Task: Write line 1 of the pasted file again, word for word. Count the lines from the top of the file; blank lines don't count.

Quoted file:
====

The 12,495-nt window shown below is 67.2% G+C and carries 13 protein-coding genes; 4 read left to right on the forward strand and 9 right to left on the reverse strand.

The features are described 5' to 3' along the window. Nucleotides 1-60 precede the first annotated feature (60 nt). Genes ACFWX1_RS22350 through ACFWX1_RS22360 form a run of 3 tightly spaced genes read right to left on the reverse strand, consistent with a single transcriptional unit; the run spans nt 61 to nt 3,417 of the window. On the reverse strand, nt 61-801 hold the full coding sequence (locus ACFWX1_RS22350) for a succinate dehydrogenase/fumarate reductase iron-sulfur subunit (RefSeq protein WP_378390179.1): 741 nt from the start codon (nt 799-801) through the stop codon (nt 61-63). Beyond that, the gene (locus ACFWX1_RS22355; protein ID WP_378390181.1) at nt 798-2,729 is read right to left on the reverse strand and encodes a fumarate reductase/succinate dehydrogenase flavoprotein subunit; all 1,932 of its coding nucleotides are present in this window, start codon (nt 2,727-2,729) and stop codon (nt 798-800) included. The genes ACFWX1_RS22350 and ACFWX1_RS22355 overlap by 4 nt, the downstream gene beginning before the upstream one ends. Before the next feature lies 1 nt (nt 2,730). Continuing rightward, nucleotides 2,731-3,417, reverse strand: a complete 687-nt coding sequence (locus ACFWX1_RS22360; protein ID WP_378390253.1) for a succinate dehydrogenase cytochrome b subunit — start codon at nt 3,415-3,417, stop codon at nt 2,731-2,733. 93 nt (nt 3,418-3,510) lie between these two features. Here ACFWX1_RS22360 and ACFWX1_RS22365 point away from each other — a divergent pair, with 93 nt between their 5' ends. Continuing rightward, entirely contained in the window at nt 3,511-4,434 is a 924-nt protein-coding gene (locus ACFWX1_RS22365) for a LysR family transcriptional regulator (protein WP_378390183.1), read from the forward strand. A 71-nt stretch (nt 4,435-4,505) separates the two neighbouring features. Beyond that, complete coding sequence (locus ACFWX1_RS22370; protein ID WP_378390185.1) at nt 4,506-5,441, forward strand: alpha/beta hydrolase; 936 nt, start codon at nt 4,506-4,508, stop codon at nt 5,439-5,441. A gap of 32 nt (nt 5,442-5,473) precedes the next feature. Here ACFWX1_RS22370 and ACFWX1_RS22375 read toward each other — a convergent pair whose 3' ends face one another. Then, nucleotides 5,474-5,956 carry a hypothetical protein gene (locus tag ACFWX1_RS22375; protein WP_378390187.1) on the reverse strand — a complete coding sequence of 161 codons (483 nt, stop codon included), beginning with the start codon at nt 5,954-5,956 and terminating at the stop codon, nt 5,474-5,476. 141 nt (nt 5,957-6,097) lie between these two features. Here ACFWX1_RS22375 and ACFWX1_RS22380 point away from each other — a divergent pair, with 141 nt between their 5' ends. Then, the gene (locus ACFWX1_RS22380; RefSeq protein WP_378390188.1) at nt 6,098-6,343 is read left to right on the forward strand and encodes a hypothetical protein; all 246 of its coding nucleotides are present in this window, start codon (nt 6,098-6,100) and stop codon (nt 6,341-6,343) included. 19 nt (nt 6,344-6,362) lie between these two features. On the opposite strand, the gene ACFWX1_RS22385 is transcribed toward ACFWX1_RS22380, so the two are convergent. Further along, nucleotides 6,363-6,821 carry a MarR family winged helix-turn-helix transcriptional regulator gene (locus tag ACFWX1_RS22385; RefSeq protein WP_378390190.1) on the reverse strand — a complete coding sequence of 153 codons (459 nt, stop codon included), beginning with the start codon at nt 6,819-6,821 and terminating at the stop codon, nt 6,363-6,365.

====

The 12,495-nt window shown below is 67.2% G+C and carries 13 protein-coding genes; 4 read left to right on the forward strand and 9 right to left on the reverse strand.